Story 2:

Pretty Little Liars is a show on ABC Family. One of the characters, Emily Fields (haha! Watch out Emily’s of the world with last names that begin with F! You may just be a lesbian!) Through series 1 of this show, Emily is hinted at as being gay, and then she falls for a girl named Maya, and she stumbles out of the closet. Her mother treats her like crap, tells her it’s a phase, and goes so far as to get Maya shipped off to what one can only assume is some sort of conversion therapy camp. In series 2, her mother is still a thorn in her side. But her father? The man who is in the military and rigid? He accepts his daughter. He tells her mother he doesn’t necessarily like it, but he opens his arms to Emily and tells her he still loves her.

Story 3:

I Can’t Think Straight is a little indie movie that came out a few years ago. Tala is a lesbian, but has been denying it for years. She is engaged to marry her fourth fiancee. Layla is also a lesbian, but hasn’t really admitted it to herself either and is dating a man. As the story goes on, Layla and Tala have a love affair, but break it off because Tala says they can’t live like that, and that she can’t hurt her fiancee. While away from Tala, Layla finally comes out to her parents, and her mother promptly tells her she is going to hell. Her father tells the mother that’s enough, and tells Layla it’s okay. Later, Tala comes out to her parents and again, her mother rejects her, but her father accepts her.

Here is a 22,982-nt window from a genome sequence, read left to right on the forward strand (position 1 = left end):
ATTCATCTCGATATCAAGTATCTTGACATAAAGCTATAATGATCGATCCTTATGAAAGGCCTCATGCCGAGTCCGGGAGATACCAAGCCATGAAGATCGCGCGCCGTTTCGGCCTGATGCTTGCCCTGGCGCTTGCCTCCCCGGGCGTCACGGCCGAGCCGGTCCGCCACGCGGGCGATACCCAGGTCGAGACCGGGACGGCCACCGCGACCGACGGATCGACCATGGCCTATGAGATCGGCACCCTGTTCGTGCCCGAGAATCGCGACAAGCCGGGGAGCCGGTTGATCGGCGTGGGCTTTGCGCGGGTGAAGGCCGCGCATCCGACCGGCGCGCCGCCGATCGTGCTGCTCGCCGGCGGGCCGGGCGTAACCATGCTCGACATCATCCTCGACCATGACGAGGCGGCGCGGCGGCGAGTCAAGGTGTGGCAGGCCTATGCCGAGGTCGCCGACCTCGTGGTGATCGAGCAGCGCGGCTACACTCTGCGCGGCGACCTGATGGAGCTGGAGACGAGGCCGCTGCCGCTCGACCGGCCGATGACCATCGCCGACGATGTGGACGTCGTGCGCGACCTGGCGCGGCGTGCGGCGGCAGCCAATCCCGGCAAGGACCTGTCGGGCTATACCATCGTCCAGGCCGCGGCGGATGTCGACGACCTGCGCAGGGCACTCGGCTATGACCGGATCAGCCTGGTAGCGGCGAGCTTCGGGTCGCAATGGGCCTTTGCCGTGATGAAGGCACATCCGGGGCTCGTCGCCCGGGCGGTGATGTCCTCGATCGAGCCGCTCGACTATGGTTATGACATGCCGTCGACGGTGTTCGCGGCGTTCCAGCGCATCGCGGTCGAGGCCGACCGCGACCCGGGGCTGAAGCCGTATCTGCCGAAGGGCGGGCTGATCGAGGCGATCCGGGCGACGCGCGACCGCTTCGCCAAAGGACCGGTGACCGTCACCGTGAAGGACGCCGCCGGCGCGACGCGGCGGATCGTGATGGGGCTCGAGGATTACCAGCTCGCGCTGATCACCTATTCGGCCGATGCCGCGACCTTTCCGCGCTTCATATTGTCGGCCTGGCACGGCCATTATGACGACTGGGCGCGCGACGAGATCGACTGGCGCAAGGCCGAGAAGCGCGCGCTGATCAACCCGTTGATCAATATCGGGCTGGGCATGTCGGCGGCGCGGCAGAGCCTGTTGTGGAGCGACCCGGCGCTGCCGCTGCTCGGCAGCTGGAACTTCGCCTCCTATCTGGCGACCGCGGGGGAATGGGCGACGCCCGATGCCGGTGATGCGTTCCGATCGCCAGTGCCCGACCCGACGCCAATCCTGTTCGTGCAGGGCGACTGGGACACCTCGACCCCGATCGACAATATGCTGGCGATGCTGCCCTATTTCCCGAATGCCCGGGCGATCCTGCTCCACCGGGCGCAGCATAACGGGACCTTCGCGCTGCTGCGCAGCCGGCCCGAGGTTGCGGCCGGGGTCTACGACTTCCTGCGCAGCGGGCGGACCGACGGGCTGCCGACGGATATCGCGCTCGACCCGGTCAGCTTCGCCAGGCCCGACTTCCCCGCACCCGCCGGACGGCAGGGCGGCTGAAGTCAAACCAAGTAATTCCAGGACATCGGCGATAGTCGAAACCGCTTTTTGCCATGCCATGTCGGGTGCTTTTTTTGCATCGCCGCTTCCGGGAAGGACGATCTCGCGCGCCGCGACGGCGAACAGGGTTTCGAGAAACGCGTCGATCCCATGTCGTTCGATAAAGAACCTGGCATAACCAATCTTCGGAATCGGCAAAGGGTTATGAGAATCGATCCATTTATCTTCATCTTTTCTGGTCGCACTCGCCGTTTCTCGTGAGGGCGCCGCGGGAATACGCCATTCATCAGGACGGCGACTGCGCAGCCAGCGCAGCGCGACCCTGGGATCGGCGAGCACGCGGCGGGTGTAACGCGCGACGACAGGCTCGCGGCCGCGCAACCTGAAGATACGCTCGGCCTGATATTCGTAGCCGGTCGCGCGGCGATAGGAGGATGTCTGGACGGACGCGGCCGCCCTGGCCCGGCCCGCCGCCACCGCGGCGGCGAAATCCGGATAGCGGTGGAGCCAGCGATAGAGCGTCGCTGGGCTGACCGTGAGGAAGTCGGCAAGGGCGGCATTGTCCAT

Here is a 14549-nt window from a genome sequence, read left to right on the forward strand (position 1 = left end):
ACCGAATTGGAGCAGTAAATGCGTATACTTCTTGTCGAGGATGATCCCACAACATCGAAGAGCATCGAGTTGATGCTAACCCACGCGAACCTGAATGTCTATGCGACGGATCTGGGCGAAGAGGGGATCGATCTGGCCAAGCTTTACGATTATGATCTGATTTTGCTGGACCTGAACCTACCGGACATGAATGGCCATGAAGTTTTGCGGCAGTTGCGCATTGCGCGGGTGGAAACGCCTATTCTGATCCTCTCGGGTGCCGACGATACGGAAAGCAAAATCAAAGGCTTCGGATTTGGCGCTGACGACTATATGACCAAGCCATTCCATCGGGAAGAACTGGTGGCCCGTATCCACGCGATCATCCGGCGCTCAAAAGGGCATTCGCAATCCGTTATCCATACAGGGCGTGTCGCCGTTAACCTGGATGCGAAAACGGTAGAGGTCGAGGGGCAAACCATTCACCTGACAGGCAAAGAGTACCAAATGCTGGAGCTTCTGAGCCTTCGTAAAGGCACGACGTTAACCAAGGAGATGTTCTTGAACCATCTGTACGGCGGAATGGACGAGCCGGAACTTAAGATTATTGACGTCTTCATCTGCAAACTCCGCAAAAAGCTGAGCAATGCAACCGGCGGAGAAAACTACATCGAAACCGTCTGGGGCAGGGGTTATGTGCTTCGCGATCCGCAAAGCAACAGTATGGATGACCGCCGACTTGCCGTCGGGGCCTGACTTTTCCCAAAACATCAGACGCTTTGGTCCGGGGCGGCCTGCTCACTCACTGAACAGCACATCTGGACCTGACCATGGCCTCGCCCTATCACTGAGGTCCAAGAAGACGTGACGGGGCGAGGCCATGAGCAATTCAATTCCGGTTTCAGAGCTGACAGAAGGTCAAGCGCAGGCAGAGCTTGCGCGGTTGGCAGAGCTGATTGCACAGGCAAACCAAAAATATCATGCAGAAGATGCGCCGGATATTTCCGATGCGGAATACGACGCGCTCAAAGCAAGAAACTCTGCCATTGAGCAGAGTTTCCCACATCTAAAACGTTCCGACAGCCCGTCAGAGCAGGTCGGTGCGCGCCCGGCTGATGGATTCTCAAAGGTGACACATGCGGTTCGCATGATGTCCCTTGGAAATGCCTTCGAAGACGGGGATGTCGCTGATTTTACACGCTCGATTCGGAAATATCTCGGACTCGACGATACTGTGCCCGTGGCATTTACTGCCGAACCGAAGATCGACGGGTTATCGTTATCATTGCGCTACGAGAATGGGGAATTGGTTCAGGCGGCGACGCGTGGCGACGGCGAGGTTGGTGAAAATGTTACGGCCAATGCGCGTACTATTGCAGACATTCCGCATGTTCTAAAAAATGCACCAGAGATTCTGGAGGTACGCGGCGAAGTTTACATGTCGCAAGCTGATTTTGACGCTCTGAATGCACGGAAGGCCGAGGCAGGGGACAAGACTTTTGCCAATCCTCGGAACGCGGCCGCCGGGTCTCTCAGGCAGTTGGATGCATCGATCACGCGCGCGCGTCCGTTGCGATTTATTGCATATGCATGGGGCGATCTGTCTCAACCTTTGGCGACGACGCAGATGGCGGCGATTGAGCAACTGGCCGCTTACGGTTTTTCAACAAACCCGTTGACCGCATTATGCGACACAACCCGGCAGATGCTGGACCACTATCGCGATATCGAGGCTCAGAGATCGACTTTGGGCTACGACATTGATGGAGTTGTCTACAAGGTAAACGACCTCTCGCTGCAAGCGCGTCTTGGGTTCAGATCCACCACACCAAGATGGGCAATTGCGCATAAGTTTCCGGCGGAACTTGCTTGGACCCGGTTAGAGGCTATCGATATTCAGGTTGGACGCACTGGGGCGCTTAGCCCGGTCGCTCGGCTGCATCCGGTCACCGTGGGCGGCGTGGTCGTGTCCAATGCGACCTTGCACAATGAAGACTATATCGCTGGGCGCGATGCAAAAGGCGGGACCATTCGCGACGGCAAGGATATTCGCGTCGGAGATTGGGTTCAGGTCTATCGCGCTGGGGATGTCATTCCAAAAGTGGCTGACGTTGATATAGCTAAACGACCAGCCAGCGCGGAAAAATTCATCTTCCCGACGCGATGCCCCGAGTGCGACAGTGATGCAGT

The story of Tea, the lesbian character on US Skins, is looking to be going in the same direction, although she hasn’t come out to her parents yet.

Can you see the pattern here? In all of these scenarios, the mother rejects and the father accepts the daughter’s sexuality. I have to say, it was the same in my life. When I came out at the age of 20, my mother cried. My father walked in, asked what was going on, we told him, and he said, “so what?”

It makes me wonder if this is true for the majority of lesbians?

I think it would also be interesting to know what happens with gay men. In Glee, Kurt is gay, and his dad accepts him, but his mother died and he’s all Kurt’s got.